- Gentlemen, start your drones: Judge’s ruling opens door for commercial use
- Soldier who hid, bragged about not saluting flag to be punished — in secret
- ‘Maverick’ of the seas: ‘Top Gun’ school for U.S. ship officers to launch
- Putin declares Sochi Paralympics open amid Ukrainian protest
- ‘In Jesus name, we pray’ sparks ire at Ohio council meeting
- Navy’s first laser weapon ready for prime time; drone killer to deploy this summer
- Billionaire backer: Rick Santorum ‘needs to be heard’ in 2016
- Obamacare fallout: 49 percent pessimistic; 45 percent ‘scared’
- DHS accused of holding U.S. citizen at airport, using emails to pry into her sex life
- Seattle socialist: Minimum-wage discussion skewed by ‘right-wing’ GAO analysis
AWOL on Hill: Fundraising trumps voting
Voting on bills and resolutions is a member of Congress‘ most basic duty, but only 10 of its current 535 lawmakers represented their constituents on every vote last session.
At times, members appeared to think that ballooning their campaign bank accounts was a surer way to re-election than legislative participation: The Washington Times found nearly 800 cases in which members of Congress missed votes on days they were scheduled to attend political fundraisers, including 75 cases in which the lawmaker was far from Washington.
Rep. Jackie Speier, California Democrat, missed 11 percent of votes last Congress, spread throughout the term. A member of the Homeland Security Committee, she hosted a “San Francisco Treat” campaign fundraiser at which donors dined on $1,000-a-plate crab and Ghirardelli chocolates on June 14, 2011, a day the House was taking up military and veterans issues. In so doing, she missed three votes.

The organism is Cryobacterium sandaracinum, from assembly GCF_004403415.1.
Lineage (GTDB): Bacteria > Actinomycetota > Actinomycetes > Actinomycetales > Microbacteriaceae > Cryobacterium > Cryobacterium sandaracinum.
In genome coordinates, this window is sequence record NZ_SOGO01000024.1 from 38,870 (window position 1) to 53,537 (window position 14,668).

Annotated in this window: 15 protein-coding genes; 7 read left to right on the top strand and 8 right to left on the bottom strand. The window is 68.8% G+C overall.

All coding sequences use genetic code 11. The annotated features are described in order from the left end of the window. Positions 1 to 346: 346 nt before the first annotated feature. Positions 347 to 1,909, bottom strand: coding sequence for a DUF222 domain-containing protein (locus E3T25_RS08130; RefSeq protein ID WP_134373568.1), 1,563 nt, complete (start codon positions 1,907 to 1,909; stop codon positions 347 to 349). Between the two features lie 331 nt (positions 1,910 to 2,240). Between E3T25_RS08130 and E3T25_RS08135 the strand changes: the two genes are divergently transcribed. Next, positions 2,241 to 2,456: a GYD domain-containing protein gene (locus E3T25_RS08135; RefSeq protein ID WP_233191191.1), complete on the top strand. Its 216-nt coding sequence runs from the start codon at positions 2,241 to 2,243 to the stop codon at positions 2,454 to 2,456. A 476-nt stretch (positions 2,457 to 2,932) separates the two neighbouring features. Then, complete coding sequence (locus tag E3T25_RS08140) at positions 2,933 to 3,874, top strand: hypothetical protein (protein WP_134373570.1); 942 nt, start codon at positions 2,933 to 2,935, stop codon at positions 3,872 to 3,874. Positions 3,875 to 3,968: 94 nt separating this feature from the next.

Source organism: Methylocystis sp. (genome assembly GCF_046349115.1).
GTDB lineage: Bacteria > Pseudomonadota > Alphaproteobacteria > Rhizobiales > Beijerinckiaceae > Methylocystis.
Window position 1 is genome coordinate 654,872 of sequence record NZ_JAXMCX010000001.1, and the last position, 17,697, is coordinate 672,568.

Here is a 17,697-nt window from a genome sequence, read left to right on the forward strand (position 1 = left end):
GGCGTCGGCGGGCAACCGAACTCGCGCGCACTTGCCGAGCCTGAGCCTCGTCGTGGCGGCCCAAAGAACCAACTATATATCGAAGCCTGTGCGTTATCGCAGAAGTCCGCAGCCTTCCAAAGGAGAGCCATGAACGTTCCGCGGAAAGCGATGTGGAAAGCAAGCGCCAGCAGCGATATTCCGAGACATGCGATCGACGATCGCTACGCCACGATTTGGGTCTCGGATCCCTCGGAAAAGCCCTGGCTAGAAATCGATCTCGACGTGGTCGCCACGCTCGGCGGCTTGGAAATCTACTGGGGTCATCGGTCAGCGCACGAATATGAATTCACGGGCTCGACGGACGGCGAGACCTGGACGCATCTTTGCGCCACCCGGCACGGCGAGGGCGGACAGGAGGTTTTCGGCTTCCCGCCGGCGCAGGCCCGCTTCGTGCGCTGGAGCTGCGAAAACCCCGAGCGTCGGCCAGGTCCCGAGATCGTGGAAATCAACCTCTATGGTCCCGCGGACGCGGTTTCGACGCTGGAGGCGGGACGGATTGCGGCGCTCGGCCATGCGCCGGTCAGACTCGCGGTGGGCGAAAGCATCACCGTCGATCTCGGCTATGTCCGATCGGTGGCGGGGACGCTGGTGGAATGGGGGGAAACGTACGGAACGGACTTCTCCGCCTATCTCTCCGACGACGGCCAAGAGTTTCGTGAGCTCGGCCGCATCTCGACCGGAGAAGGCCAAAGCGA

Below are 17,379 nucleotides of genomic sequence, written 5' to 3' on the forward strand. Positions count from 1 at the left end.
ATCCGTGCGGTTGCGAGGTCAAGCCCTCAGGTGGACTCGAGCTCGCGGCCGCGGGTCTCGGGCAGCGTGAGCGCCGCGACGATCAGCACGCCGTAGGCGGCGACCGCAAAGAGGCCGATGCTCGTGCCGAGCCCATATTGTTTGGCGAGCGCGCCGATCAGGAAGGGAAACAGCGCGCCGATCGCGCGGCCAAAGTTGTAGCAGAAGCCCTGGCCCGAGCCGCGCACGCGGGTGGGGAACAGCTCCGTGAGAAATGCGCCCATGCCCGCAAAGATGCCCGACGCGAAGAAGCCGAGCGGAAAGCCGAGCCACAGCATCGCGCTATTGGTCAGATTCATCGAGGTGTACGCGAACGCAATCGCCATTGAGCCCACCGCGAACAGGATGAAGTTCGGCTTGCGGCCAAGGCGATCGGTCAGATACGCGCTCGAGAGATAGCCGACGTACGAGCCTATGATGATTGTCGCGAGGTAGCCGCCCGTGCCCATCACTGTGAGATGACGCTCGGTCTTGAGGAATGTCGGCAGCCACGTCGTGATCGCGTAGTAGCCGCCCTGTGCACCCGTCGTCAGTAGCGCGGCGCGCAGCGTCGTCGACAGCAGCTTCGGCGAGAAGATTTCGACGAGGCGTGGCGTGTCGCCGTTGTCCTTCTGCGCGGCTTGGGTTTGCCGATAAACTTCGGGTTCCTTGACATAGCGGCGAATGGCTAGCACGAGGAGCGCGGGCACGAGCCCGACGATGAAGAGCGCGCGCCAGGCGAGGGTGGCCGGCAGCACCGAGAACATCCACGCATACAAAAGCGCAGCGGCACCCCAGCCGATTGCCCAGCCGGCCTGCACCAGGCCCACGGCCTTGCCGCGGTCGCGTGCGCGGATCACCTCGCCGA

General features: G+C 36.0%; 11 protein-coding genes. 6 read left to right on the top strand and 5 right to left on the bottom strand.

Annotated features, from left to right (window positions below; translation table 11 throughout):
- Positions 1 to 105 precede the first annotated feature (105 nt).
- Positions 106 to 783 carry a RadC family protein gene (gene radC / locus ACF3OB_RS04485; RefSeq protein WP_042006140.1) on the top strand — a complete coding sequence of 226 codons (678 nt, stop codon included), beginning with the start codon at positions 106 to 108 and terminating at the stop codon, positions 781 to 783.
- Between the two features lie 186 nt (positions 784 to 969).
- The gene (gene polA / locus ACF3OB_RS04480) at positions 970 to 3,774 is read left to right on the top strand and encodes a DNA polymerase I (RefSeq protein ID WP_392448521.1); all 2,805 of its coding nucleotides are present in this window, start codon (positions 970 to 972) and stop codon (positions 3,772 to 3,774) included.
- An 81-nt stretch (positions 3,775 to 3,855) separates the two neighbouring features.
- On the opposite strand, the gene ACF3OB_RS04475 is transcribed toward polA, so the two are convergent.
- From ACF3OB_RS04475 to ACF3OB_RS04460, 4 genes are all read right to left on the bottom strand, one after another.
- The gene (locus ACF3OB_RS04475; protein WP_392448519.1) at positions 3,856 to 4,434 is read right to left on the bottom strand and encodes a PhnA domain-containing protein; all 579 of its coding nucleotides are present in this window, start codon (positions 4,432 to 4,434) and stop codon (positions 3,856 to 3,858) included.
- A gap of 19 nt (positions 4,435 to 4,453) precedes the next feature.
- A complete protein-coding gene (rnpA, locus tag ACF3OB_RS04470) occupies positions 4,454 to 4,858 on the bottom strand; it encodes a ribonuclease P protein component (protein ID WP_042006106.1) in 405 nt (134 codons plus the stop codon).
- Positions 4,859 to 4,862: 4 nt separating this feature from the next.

On Sept. 10, weeks before Superstorm Sandy washed away the possessions of many New Yorkers, the House was discussing flood insurance, but Rep. Martin Heinrich, New Mexico Democrat, running for the Senate, was absent. He was in New York for another reason, records suggest: At 6:30 p.m., a “champagne reception” was held in his honor in a Fifth Avenue apartment, with a $10,000 suggested contribution. Mr. Heinrich won his Senate bid.
“If you have to choose between voting to represent your constituents or fundraising for re-election, you’d think you’d choose voting. It’s the most fundamental thing they have to do in Congress. It shows the priority of money in politics above all things, even the most basic duties,” John Wonderlich of the Sunlight Foundation said.
Whether because they were too busy campaigning, because they just never made it from their offices down the hallway to the floor or because of old age, 28 lawmakers missed more than 1 in 10 votes in the last Congress. The list of members missing at least 10 percent of votes contains 17 Democrats and 11 Republicans.
Five of the 435 House members, each of them Republican and most relative newcomers, were present for all of the House’s 1,600 votes last Congress. Five senators, four of them Republican, made all Senate votes.